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Monday, May 24, 2010

A Long List of Questions and Still Just the Beginning

It's Monday morning, which means going out for a 3-4 mile run is mandatory in order to start the week off on the right foot, so to speak.  Running is so important to my mental health.  It's my solitary time to be alone with my thoughts, work through issues, sweat-out frustrations, and try to recapture peace.  Things almost always seem clearer after a good run.

This morning's topic is inspired by a new favorite book of mine: A New Kind of Christianity: Ten Questions That Are Transforming the Faith, by Brian Mclaren

Today's obsession, a long list of questions of my own: What would I take away from the Bible if I were reading it for the first time, without any influence from the church, my family, or dogma that I've been exposed to?

What if I didn't bring a whole list of assumptions to it?  What if I didn't have to believe in (or had never been exposed to) the notion of the Bible being The Word of God?  What if I had never heard about Divine Inspiration?  What if I considered it a collection of stories?  What if I didn't have to believe in literal or historical accuracy and could consider metaphorical meaning?

Unburdened by any preconceived notions, could I learn something new about humanity and our spiritual history?  Might I see an evolving narrative of mankind's struggle to understand their world, their place in it, and spiritual things?  Would I be able to accept that perhaps some of these people had different perceptions than my own?  What if some of them "got it wrong"?

Could I understand how a person might pray for the destruction of their enemies, given their circumstances, yet not be compelled myself to believe that God hates anyone or would grant such a wish?  Could I see the books of the New Testament as different points of view, grappling with what each writer experienced and learned from Jesus; as independent accounts and perspectives without being troubled by conflicts?

Could I use these stories to learn more about myself and my own struggles along the way?  Would they help me understand that others have been where I am, whether crying out to God in despair or rejoicing in victory?  

Is there a view of the Bible that illustrates how connected we are, despite our different cultures and belief traditions, Gentiles and Jews?  Might I be able to move beyond my own self-centered issues with atonement, improvement, and acceptance to a view of myself as a world citizen?  Could I see Jesus' teachings as practical regarding His wishes for us as a citizen in this life and not merely about the afterlife?

Is it possible that every attempt to understand, experience, speak or write about God, the original "uncaused cause" of the universe and creator of us all, will always be a flawed human endeavor that falls short in some way?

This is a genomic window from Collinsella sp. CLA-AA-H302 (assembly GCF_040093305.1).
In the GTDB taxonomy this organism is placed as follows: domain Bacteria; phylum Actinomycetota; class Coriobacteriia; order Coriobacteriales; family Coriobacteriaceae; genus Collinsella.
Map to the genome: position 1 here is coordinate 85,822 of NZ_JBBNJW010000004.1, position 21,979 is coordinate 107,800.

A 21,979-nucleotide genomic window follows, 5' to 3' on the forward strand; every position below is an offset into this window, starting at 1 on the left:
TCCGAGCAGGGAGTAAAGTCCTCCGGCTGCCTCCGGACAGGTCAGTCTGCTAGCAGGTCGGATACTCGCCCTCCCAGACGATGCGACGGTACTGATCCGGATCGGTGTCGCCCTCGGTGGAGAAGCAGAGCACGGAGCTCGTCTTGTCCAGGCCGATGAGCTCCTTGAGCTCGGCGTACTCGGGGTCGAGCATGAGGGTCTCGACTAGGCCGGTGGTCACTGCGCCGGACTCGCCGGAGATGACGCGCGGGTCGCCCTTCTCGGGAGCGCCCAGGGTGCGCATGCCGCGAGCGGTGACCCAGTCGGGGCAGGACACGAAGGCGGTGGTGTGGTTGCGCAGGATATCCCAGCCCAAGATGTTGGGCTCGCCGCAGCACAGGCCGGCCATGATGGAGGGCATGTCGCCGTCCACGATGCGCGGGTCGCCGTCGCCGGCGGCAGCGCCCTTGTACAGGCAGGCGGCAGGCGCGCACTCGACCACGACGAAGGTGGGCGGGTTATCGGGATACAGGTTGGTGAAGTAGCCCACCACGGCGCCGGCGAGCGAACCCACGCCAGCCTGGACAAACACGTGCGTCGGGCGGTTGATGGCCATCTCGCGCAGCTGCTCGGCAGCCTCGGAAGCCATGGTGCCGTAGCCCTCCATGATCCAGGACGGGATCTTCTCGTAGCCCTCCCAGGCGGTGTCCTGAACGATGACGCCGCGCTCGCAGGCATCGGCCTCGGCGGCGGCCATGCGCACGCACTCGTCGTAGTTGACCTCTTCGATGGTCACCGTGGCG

Run complete, watch stopped.  The answer: Yes.

Blessings my friends.


  1. There are books on the theme of Reading the Bible as Literature.

    I think the trouble is we tend to buy translations for their "study guides" which fosters an environment where you can't read the word "Then" at the start of a sentence without looking down to the obligatory footnote to see whether it was Greek: /kai/ or not. Too much emphasis on minutiae.

    What I'd love to do is take the text of the NetBible[0] as XHTML, and just strip out all the numbers (verses in particular), passage-titles, and especially all the footnotes,... then reorder it in approximate order of authorship (OK, that's not meaningful, given all the redaction) and then just sit back and read the thing just like I would read _Lord of the Rings_[1].

    [0] It is the best translation I've met: proper modern+respectful well-balanced English, choosing its words for straight-down-the-line meaning. And it's chock-full of insightful enlightening footnotes, both translation and theological. Plus, I have a version that's a little old, when they were honest enough to write "BETA EDITION" on the cover. Now *that* I approve of!

    [1] Wouldn't you just love to take a far-South preacher and substitute the book on the podium mid-rant? ;)

  2. Tim,

    Yep. The original text did not include chapter subheadings like "The Fall" and leads many to a conclusion the translator holds that is not objective.

    Thank you for your comments!


  3. Wouldn't it be interesting to just have someone tell it to you - the way it was originally passed around - as stories around the fire or at dinner or in the market place - wherever 2 or 3 are gathered - there, a piece of the story is told. Definitely no chapters or verses, no pericope headings, no ascriptions in the Psalms - just music, poetry and storytelling at its finest. That's the naivete I wish we could all attain. Whew! a tall order, I think, for preachers like me! Thanks for making me think.

  4. Wow Debra...that really would be fantastic! I was moved through Marcus Borg's book, The Heart of Christianity, when he discussed that Native American tradition of storytelling; how the storyteller would often start with a statement like "Now, I don't know if it happened exactly this way, but I know this story is true."

    I had a history professor in undergraduate school who was a fantastic storyteller - a lecturer, not much for class discussion. But he was so skilled at filling-in the surrounding context that the stories came alive like nothing I had ever experienced. I was transfixed for 3+ hours, one night a week and hated for each session to end. If only I could experience the Biblical narrative this way.

    Thank you for your comments. I enjoy following you on FB.